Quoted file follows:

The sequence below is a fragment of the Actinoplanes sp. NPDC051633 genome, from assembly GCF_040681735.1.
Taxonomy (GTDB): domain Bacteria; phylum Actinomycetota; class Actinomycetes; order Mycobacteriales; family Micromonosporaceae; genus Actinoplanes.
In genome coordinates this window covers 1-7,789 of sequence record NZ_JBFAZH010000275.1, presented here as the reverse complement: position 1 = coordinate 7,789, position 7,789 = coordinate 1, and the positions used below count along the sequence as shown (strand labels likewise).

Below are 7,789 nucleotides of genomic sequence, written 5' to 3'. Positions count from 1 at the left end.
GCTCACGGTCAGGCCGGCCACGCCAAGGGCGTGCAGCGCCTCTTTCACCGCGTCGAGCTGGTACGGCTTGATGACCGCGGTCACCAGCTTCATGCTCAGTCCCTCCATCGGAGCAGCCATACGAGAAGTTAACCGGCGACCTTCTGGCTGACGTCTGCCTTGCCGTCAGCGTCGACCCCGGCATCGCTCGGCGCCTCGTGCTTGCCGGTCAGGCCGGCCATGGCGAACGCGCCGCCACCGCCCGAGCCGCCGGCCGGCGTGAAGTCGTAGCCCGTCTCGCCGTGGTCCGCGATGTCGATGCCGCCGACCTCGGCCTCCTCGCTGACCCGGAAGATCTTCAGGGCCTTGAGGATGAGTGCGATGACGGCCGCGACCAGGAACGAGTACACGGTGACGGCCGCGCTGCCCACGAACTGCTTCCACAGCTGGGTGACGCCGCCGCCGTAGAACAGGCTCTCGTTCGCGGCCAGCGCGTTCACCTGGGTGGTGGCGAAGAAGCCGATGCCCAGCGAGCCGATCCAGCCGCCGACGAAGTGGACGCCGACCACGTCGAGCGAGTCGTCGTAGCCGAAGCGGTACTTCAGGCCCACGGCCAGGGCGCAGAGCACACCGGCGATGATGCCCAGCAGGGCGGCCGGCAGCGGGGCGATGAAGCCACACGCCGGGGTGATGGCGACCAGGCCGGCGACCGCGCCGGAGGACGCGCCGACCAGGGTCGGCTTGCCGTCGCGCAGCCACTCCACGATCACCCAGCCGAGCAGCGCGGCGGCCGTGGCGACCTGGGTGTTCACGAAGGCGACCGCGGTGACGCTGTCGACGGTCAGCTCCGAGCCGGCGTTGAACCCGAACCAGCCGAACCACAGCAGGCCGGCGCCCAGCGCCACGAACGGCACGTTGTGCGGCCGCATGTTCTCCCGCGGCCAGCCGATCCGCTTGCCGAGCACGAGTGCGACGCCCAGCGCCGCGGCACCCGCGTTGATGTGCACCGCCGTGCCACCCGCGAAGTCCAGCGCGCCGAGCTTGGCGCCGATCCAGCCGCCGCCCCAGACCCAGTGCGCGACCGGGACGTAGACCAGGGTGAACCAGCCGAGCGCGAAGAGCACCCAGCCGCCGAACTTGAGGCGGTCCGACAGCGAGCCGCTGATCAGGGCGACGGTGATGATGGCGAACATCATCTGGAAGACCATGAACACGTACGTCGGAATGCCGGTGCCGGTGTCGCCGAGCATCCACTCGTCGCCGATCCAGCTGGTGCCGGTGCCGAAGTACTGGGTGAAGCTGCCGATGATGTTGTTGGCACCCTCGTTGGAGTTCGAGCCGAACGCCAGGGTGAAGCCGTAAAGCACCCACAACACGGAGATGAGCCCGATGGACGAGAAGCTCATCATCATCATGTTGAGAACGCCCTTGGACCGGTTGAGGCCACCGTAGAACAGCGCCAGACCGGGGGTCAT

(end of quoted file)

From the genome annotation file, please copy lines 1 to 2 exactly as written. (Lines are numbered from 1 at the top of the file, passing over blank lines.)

The sequence below is a fragment of the Actinoplanes sp. NPDC051633 genome, from assembly GCF_040681735.1.
Taxonomy (GTDB): domain Bacteria; phylum Actinomycetota; class Actinomycetes; order Mycobacteriales; family Micromonosporaceae; genus Actinoplanes.